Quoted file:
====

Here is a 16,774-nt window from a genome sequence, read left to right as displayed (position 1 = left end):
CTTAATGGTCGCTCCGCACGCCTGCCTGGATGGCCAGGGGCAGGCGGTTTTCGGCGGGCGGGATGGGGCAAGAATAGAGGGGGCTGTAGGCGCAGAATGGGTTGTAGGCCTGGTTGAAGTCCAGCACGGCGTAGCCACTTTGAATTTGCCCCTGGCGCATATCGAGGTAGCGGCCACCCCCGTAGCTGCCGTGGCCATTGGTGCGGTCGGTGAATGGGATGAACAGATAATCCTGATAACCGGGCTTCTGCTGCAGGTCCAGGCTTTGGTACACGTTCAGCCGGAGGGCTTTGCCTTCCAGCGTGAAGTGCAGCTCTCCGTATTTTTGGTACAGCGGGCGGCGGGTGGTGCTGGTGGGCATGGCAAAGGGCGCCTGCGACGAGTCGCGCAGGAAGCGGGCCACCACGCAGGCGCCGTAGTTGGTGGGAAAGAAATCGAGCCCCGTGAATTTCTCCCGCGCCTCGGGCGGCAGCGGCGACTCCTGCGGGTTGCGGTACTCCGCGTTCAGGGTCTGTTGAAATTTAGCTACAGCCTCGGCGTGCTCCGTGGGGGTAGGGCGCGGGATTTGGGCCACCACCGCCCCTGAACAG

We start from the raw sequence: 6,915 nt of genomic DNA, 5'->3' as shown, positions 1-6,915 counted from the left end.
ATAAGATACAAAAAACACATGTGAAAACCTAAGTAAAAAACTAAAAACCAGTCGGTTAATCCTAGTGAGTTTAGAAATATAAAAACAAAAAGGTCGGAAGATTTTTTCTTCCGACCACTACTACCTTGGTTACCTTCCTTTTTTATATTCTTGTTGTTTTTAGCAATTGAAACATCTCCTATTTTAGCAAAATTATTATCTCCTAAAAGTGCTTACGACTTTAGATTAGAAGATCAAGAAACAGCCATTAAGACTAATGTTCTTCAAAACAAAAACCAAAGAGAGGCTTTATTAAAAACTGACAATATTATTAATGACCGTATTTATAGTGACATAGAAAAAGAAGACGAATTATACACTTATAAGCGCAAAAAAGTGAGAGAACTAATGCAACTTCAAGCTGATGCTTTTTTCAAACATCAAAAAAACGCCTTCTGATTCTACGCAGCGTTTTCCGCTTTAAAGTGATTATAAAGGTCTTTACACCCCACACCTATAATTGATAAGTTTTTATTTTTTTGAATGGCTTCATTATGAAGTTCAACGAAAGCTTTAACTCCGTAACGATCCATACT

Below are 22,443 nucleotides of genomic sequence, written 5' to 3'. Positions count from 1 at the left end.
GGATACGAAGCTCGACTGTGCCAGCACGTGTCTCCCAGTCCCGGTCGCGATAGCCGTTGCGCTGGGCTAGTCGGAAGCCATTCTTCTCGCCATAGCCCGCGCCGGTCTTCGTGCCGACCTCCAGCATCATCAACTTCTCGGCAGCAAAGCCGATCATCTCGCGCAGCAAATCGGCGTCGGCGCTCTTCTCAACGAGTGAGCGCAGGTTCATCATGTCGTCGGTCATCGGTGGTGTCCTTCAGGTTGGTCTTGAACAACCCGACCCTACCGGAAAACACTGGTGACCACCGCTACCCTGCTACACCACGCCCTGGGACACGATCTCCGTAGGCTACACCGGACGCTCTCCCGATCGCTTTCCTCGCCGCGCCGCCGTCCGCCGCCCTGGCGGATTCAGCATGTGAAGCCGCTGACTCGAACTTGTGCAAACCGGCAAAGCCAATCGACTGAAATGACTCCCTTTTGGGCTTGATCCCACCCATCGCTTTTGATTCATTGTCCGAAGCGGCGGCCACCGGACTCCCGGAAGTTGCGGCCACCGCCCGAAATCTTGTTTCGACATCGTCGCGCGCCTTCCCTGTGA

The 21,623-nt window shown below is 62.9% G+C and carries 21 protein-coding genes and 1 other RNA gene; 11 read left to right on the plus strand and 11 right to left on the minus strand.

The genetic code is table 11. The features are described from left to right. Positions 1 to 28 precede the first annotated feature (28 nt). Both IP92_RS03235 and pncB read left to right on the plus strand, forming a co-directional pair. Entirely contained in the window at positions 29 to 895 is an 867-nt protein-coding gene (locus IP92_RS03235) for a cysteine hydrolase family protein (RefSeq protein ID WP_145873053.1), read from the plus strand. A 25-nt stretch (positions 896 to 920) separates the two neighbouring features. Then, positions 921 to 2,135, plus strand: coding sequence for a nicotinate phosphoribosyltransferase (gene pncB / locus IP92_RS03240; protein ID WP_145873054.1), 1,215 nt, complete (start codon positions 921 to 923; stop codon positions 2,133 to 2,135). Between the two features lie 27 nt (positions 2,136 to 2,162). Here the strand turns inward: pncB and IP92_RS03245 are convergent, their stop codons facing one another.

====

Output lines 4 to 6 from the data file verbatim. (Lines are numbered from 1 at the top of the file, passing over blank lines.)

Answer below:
ATAAGATACAAAAAACACATGTGAAAACCTAAGTAAAAAACTAAAAACCAGTCGGTTAATCCTAGTGAGTTTAGAAATATAAAAACAAAAAGGTCGGAAGATTTTTTCTTCCGACCACTACTACCTTGGTTACCTTCCTTTTTTATATTCTTGTTGTTTTTAGCAATTGAAACATCTCCTATTTTAGCAAAATTATTATCTCCTAAAAGTGCTTACGACTTTAGATTAGAAGATCAAGAAACAGCCATTAAGACTAATGTTCTTCAAAACAAAAACCAAAGAGAGGCTTTATTAAAAACTGACAATATTATTAATGACCGTATTTATAGTGACATAGAAAAAGAAGACGAATTATACACTTATAAGCGCAAAAAAGTGAGAGAACTAATGCAACTTCAAGCTGATGCTTTTTTCAAACATCAAAAAAACGCCTTCTGATTCTACGCAGCGTTTTCCGCTTTAAAGTGATTATAAAGGTCTTTACACCCCACACCTATAATTGATAAGTTTTTATTTTTTTGAATGGCTTCATTATGAAGTTCAACGAAAGCTTTAACTCCGTAACGATCCATACT

Below are 22,443 nucleotides of genomic sequence, written 5' to 3'. Positions count from 1 at the left end.
GGATACGAAGCTCGACTGTGCCAGCACGTGTCTCCCAGTCCCGGTCGCGATAGCCGTTGCGCTGGGCTAGTCGGAAGCCATTCTTCTCGCCATAGCCCGCGCCGGTCTTCGTGCCGACCTCCAGCATCATCAACTTCTCGGCAGCAAAGCCGATCATCTCGCGCAGCAAATCGGCGTCGGCGCTCTTCTCAACGAGTGAGCGCAGGTTCATCATGTCGTCGGTCATCGGTGGTGTCCTTCAGGTTGGTCTTGAACAACCCGACCCTACCGGAAAACACTGGTGACCACCGCTACCCTGCTACACCACGCCCTGGGACACGATCTCCGTAGGCTACACCGGACGCTCTCCCGATCGCTTTCCTCGCCGCGCCGCCGTCCGCCGCCCTGGCGGATTCAGCATGTGAAGCCGCTGACTCGAACTTGTGCAAACCGGCAAAGCCAATCGACTGAAATGACTCCCTTTTGGGCTTGATCCCACCCATCGCTTTTGATTCATTGTCCGAAGCGGCGGCCACCGGACTCCCGGAAGTTGCGGCCACCGCCCGAAATCTTGTTTCGACATCGTCGCGCGCCTTCCCTGTGA